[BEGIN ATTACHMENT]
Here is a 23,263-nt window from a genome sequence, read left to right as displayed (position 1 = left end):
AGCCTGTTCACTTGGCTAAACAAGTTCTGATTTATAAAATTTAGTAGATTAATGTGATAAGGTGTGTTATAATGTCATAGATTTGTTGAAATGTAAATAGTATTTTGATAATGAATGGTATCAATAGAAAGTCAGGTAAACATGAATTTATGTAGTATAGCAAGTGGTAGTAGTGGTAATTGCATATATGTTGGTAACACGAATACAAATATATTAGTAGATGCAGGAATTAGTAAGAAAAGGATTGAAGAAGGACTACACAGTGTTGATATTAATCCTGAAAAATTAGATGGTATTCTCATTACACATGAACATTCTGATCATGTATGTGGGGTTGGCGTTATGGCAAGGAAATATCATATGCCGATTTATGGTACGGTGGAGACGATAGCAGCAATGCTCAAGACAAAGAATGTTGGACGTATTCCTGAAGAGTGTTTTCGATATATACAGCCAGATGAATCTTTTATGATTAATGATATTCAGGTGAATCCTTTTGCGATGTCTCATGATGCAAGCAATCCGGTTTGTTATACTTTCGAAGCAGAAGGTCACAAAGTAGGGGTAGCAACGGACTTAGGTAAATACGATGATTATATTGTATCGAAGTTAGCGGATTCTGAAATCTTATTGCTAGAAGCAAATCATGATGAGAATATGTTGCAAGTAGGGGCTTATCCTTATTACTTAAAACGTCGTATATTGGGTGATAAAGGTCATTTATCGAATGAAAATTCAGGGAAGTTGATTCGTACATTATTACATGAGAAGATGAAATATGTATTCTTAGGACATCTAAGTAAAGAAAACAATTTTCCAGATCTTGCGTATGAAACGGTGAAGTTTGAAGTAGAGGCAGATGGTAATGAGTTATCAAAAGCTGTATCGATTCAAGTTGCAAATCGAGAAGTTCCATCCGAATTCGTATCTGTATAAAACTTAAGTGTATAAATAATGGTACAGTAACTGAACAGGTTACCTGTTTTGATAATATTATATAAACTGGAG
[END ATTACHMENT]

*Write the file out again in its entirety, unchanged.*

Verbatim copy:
Here is a 23,263-nt window from a genome sequence, read left to right as displayed (position 1 = left end):
AGCCTGTTCACTTGGCTAAACAAGTTCTGATTTATAAAATTTAGTAGATTAATGTGATAAGGTGTGTTATAATGTCATAGATTTGTTGAAATGTAAATAGTATTTTGATAATGAATGGTATCAATAGAAAGTCAGGTAAACATGAATTTATGTAGTATAGCAAGTGGTAGTAGTGGTAATTGCATATATGTTGGTAACACGAATACAAATATATTAGTAGATGCAGGAATTAGTAAGAAAAGGATTGAAGAAGGACTACACAGTGTTGATATTAATCCTGAAAAATTAGATGGTATTCTCATTACACATGAACATTCTGATCATGTATGTGGGGTTGGCGTTATGGCAAGGAAATATCATATGCCGATTTATGGTACGGTGGAGACGATAGCAGCAATGCTCAAGACAAAGAATGTTGGACGTATTCCTGAAGAGTGTTTTCGATATATACAGCCAGATGAATCTTTTATGATTAATGATATTCAGGTGAATCCTTTTGCGATGTCTCATGATGCAAGCAATCCGGTTTGTTATACTTTCGAAGCAGAAGGTCACAAAGTAGGGGTAGCAACGGACTTAGGTAAATACGATGATTATATTGTATCGAAGTTAGCGGATTCTGAAATCTTATTGCTAGAAGCAAATCATGATGAGAATATGTTGCAAGTAGGGGCTTATCCTTATTACTTAAAACGTCGTATATTGGGTGATAAAGGTCATTTATCGAATGAAAATTCAGGGAAGTTGATTCGTACATTATTACATGAGAAGATGAAATATGTATTCTTAGGACATCTAAGTAAAGAAAACAATTTTCCAGATCTTGCGTATGAAACGGTGAAGTTTGAAGTAGAGGCAGATGGTAATGAGTTATCAAAAGCTGTATCGATTCAAGTTGCAAATCGAGAAGTTCCATCCGAATTCGTATCTGTATAAAACTTAAGTGTATAAATAATGGTACAGTAACTGAACAGGTTACCTGTTTTGATAATATTATATAAACTGGAG